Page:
Is Your Teen Struggling, Stressed And Suffering From Excessive Worry?
- Does your teenager seem to worry constantly about “what if” scenarios?
- Is your teen avoiding people or places that trigger anxiety and tension?
- Does your teen exhibit perfectionist tendencies that get in the way of his or her functioning?
- Does your teenager easily become embarrassed or self-conscious and subsequently withdraw from social situations?
- Do you wish you knew how to help your teen make good choices, become more confident and feel better about taking initiative?
The adolescent years are challenging. Teenagers are faced with physical and hormonal changes, an expanding social environment, and more freedom and choices to navigate – all while struggling to gain independence from mom and dad. While some teenagers manage these transitions and increased responsibilities well, others struggle. Worry, anxiety and even panic can all ensue.
High levels of anxiety are extremely uncomfortable for teens and can damage both their physical and emotional wellbeing. If you suspect that your child may be experiencing heightened anxiety, it’s important to address your teen’s symptoms early on so that they do not persist or worsen into adulthood.
Many Teenagers Experience Heightened Anxiety
We live in a culture that places so much emphasis on achievement and success. For many teenagers, the strivings toward perfection and high achievement begin during the adolescent years. Many teens take on rigorous schoolwork and numerous extracurricular activities in an attempt to be considered for the top, highly competitive colleges. With high achievement often comes heightened anxiety. And, because these teens are oftentimes very high functioning, their anxiety may be masked until it becomes debilitating.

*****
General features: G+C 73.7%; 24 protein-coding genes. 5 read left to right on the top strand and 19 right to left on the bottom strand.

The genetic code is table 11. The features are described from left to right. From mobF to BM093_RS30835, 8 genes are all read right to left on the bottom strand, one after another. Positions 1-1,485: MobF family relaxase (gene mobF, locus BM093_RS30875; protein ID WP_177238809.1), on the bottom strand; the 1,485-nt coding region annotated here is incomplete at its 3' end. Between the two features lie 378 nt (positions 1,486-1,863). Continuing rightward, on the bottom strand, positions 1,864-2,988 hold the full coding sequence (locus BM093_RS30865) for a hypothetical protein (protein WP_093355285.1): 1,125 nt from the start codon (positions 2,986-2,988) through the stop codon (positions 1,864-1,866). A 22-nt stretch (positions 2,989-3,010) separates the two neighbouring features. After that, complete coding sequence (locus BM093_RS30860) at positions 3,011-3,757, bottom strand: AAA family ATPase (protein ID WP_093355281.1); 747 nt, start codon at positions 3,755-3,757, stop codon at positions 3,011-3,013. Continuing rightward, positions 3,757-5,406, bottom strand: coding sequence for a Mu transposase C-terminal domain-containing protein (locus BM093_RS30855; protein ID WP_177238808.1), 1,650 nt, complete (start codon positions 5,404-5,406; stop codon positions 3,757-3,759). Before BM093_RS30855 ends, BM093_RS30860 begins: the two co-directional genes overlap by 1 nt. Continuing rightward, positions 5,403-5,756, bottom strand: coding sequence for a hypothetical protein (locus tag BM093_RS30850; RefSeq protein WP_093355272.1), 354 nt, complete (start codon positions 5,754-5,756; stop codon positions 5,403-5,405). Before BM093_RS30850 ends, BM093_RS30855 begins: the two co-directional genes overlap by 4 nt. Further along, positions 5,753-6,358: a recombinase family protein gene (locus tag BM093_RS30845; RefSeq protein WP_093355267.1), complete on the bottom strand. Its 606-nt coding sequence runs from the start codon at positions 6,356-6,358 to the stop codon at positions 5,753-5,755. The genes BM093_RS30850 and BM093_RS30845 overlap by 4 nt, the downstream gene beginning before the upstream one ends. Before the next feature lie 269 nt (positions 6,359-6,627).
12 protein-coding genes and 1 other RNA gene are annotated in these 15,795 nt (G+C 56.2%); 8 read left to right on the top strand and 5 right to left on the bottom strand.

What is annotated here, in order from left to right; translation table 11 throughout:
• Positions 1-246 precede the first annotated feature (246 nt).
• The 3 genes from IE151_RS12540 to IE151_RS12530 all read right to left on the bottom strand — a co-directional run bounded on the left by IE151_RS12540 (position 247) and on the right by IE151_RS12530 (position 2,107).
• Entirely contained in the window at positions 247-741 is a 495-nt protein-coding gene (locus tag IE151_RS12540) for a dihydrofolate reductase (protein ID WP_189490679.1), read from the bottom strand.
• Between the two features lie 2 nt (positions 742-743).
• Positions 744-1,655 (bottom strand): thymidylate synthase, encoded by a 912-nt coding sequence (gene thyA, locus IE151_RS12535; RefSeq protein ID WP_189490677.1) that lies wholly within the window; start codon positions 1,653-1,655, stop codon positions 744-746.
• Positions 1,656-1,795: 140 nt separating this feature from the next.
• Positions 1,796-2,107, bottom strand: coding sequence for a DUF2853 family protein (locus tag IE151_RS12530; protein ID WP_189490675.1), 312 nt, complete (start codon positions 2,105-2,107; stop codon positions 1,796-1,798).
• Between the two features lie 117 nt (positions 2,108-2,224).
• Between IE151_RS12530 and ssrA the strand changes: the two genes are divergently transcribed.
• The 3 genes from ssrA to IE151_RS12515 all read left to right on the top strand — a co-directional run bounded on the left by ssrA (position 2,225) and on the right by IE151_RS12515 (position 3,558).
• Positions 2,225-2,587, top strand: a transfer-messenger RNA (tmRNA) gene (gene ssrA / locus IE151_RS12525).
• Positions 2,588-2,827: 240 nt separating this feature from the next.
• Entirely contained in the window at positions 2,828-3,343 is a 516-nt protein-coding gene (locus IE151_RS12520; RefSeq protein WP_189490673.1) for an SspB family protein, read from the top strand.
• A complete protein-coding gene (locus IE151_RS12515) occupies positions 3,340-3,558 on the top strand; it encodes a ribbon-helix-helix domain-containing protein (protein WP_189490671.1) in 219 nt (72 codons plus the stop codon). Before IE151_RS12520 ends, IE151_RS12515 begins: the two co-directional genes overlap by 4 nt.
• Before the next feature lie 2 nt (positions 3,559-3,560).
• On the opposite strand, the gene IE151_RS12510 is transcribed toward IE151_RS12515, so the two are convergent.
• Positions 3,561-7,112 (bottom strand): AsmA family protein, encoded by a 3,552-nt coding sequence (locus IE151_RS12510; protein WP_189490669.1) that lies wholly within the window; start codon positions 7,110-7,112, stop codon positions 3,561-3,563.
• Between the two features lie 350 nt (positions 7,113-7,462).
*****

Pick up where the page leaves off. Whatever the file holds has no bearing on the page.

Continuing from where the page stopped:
Because anxiety disorders manifest differently from teen to teen and may be concealed by high-functioning teens, it can be hard to determine if your child is suffering from anxiety. There are, however, several classic symptoms to be aware of. If your teen is suffering from persistent irritability; has a noticeable decrease in self-esteem; is suddenly avoiding certain people, places or situations; is preoccupied with fears and self-doubt, or is quick to snap, cry or withdraw, he or she may be suffering from an anxiety disorder. In addition, some teens experience anxiety through physical symptoms such as headaches, stomachaches, muscle aches and insomnia.
Therapy Can Help Your Teen Learn Coping Skills To Manage Stress And Anxiety
Teen anxiety counseling can be highly effective for treating the anxiety disorders commonly experienced in adolescence. Therapy can provide your teen with a safe, supportive and nonjudgmental space to identify, explore and address difficult, stressful and/or conflicting emotions. In therapy, your teen can confide in his or her therapist about sensitive and private thoughts or feelings that he or she may be uncomfortable sharing in other environments.
With treatment and support from your Orenstein Solutions’ therapist, your teen can learn to manage the adolescent brain and the underlying thoughts, emotions and physical sensations that contribute to his or her experience of anxiety. Your teen can identify emotional triggers and any self-limiting beliefs and behaviors that are causing him or her to withdraw, avoid certain situations or act out.